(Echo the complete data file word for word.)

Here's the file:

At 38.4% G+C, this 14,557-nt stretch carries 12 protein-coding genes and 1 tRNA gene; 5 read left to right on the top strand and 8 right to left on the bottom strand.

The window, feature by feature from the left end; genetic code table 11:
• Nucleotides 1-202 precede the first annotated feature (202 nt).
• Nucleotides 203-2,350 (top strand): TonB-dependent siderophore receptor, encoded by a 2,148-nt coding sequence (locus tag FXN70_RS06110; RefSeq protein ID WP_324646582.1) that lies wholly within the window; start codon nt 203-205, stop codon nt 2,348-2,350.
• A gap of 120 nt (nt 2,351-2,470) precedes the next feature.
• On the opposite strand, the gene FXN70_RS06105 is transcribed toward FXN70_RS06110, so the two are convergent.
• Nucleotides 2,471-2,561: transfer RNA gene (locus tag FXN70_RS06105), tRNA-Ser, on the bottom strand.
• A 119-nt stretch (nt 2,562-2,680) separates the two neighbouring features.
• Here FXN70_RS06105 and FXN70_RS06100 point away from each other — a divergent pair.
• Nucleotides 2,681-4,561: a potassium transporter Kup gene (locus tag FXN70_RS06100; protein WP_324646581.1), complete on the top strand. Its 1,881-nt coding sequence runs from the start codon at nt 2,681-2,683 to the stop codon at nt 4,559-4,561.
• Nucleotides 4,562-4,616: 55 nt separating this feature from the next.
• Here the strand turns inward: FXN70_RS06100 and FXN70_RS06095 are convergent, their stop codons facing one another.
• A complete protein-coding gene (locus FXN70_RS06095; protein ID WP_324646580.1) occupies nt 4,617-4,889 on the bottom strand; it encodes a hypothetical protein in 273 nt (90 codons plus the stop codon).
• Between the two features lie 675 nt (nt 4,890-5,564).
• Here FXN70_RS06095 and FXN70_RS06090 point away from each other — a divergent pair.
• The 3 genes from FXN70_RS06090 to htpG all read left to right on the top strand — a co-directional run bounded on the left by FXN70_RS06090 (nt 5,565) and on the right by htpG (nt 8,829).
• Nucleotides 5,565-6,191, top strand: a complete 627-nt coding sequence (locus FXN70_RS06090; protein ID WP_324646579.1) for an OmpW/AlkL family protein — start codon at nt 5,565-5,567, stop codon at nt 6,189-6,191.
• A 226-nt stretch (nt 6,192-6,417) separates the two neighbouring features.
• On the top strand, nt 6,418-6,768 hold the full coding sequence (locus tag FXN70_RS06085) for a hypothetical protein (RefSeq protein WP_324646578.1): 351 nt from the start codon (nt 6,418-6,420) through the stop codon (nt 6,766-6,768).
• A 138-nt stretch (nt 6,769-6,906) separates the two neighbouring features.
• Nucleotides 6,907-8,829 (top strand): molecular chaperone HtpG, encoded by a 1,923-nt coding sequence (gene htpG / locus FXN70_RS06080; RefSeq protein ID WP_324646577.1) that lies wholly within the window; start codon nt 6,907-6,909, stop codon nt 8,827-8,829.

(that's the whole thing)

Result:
At 38.4% G+C, this 14,557-nt stretch carries 12 protein-coding genes and 1 tRNA gene; 5 read left to right on the top strand and 8 right to left on the bottom strand.

The window, feature by feature from the left end; genetic code table 11:
• Nucleotides 1-202 precede the first annotated feature (202 nt).
• Nucleotides 203-2,350 (top strand): TonB-dependent siderophore receptor, encoded by a 2,148-nt coding sequence (locus tag FXN70_RS06110; RefSeq protein ID WP_324646582.1) that lies wholly within the window; start codon nt 203-205, stop codon nt 2,348-2,350.
• A gap of 120 nt (nt 2,351-2,470) precedes the next feature.
• On the opposite strand, the gene FXN70_RS06105 is transcribed toward FXN70_RS06110, so the two are convergent.
• Nucleotides 2,471-2,561: transfer RNA gene (locus tag FXN70_RS06105), tRNA-Ser, on the bottom strand.
• A 119-nt stretch (nt 2,562-2,680) separates the two neighbouring features.
• Here FXN70_RS06105 and FXN70_RS06100 point away from each other — a divergent pair.
• Nucleotides 2,681-4,561: a potassium transporter Kup gene (locus tag FXN70_RS06100; protein WP_324646581.1), complete on the top strand. Its 1,881-nt coding sequence runs from the start codon at nt 2,681-2,683 to the stop codon at nt 4,559-4,561.
• Nucleotides 4,562-4,616: 55 nt separating this feature from the next.
• Here the strand turns inward: FXN70_RS06100 and FXN70_RS06095 are convergent, their stop codons facing one another.
• A complete protein-coding gene (locus FXN70_RS06095; protein ID WP_324646580.1) occupies nt 4,617-4,889 on the bottom strand; it encodes a hypothetical protein in 273 nt (90 codons plus the stop codon).
• Between the two features lie 675 nt (nt 4,890-5,564).
• Here FXN70_RS06095 and FXN70_RS06090 point away from each other — a divergent pair.
• The 3 genes from FXN70_RS06090 to htpG all read left to right on the top strand — a co-directional run bounded on the left by FXN70_RS06090 (nt 5,565) and on the right by htpG (nt 8,829).
• Nucleotides 5,565-6,191, top strand: a complete 627-nt coding sequence (locus FXN70_RS06090; protein ID WP_324646579.1) for an OmpW/AlkL family protein — start codon at nt 5,565-5,567, stop codon at nt 6,189-6,191.
• A 226-nt stretch (nt 6,192-6,417) separates the two neighbouring features.
• On the top strand, nt 6,418-6,768 hold the full coding sequence (locus tag FXN70_RS06085) for a hypothetical protein (RefSeq protein WP_324646578.1): 351 nt from the start codon (nt 6,418-6,420) through the stop codon (nt 6,766-6,768).
• A 138-nt stretch (nt 6,769-6,906) separates the two neighbouring features.
• Nucleotides 6,907-8,829 (top strand): molecular chaperone HtpG, encoded by a 1,923-nt coding sequence (gene htpG / locus FXN70_RS06080; RefSeq protein ID WP_324646577.1) that lies wholly within the window; start codon nt 6,907-6,909, stop codon nt 8,827-8,829.